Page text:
Western Kentucky University’s Student Government Association passed a resolution Tuesday supporting reparations for African-American students.
The resolution calls on WKU to create a task force to “assess the feasibility of test-optional admissions and geographically-weighted admissions,” citing research showing that using standardized test scores in the college admissions process “restricts the college opportunities for needy students, helping higher education perpetuate inequality.”
The resolution passed with a margin of 19-10, with one person declining to vote.
SGA senators Andrea Ambam and Brian Anderson wrote the resolution. Anderson said he and Ambam talked a lot about overcoming racial inequality as a society in drafting the resolution. He said they were inspired by a similar resolution endorsed by students at the University of Wisconsin-Madison.
WKU President Gary Ransdell responded to the resolution through a statement issued Thursday afternoon.
"Student success is an important ongoing discussion at Western Kentucky University, and the recruitment, persistence and success of underrepresented minority students is a daily focus across this institution," Ransdell wrote.
"We appreciate the Student Government Association’s interest in these issues, but it’s important to clarify that their resolution is not an official position taken by the University. I have read the SGA resolution, and I understand that their intent was to spark a conversation, but the University will not adopt any such policy. I’ve spent much of the last year engaging in dialogue with black student leaders on campus, which has led to a greater understanding and appreciation of their experiences and priorities. Our goal is to ensure that WKU is both a welcoming place and a place that focuses on persistence and success."
Ransdell said WKU will assist low-income and first generation college students.
"As we continue to work through elements of the campus diversity plan and on our recruitment and student success initiatives, we will focus on those things that help all students succeed," he wrote. "We will direct resources, energy and effort toward those methods that are responsible, practical and proven to achieve student success, with a particular focus on underrepresented minorities, low-income and first generation college students."
The Daily News also contacted but has not heard back from incoming WKU President Timothy Caboni and Lynne Holland, WKU’s dean of students and chief diversity officer.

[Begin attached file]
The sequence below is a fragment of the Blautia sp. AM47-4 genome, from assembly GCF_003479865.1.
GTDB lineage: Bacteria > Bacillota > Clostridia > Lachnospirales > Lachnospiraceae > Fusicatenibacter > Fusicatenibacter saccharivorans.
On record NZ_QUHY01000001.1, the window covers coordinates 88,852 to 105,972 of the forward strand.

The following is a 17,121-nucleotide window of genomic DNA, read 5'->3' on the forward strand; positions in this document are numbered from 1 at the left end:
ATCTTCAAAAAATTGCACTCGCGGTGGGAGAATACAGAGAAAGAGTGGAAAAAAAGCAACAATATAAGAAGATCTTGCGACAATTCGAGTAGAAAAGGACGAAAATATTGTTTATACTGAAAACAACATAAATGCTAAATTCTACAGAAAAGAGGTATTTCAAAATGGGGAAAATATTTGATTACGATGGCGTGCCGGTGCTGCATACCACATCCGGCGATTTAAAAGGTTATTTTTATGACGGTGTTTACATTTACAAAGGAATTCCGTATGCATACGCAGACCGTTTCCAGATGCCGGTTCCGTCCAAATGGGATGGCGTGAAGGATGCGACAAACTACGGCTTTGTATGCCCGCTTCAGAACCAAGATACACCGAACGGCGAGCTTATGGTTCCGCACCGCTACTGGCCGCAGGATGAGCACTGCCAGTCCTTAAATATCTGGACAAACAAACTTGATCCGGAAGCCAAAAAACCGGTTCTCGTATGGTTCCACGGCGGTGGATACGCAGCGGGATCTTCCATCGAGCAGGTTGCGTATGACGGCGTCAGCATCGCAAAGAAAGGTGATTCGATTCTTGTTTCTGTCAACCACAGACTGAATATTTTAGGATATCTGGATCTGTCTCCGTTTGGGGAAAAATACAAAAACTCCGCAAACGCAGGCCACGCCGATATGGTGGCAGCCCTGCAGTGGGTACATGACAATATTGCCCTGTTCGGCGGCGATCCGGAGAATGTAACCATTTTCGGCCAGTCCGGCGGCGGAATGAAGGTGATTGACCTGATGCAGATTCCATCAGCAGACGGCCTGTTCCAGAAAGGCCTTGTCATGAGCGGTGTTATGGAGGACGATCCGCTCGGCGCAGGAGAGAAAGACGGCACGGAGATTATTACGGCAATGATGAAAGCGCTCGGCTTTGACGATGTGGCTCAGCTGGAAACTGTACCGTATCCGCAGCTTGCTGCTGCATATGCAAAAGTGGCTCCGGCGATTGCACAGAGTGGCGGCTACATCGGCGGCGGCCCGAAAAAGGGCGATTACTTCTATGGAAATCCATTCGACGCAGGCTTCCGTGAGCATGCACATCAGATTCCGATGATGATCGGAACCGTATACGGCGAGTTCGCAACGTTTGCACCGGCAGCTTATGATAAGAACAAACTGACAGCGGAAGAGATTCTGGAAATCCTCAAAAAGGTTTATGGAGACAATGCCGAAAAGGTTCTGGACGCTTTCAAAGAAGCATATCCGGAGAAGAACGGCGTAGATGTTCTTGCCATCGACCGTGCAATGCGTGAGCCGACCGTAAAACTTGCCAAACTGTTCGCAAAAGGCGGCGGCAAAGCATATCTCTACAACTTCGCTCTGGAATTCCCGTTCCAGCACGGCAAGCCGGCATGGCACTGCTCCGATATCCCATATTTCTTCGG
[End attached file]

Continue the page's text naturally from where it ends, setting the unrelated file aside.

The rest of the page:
The resolution’s authors contend that financial aid isn’t enough to cover the costs of college, that people of color are underrepresented among WKU’s tenured faculty and administrators and that such factors send a “message to students of color that they are undervalued at our university.”
“To their white counterparts, their expectation is that people of color work at the lowest levels of the organizations they lead,” the resolution reads.
The resolution also states that “standardized tests perpetuate and uphold white supremacy.”
“It is clear from research that students and families do not understand what this means, and that the use of test scores in admissions is a defining attribute of the institution and prominent piece of our image,” the resolution reads. “Additionally, the ‘arms race’ for merit aid only bars the low-income and minority students from attending Western Kentucky University.”
As a result, the resolution’s authors demand “full and free” access to WKU for black students.
“We demand reparations for the systemic denial of access to high quality educational opportunities in the form of full and free access for all black people (including undocumented, currently and formerly incarcerated people to Western Kentucky University.)”
SGA President Jay Todd Richey described the resolution as a “conversation starter” in a statement sent via text message.
“Due to discriminatory education, housing and employment policies that have disproportionately held back Black Americans, we believe this resolution is ultimately a conversation starter for discussing how to make college both more affordable and accessible for communities of color and marginalized people in general,” he wrote.
“People can debate the prudence of actually eliminating tuition for all Black students, and it’s extremely unlikely regardless, but the point is to have a real conversation about how we eliminate racial disparities in higher education,” Richey continued. “We need to consider making reparations in the form of more equitable college admissions policies, financial assistance and campus support and resources, and we hope this provocative statement will launch an important dialogue about how to achieve that.”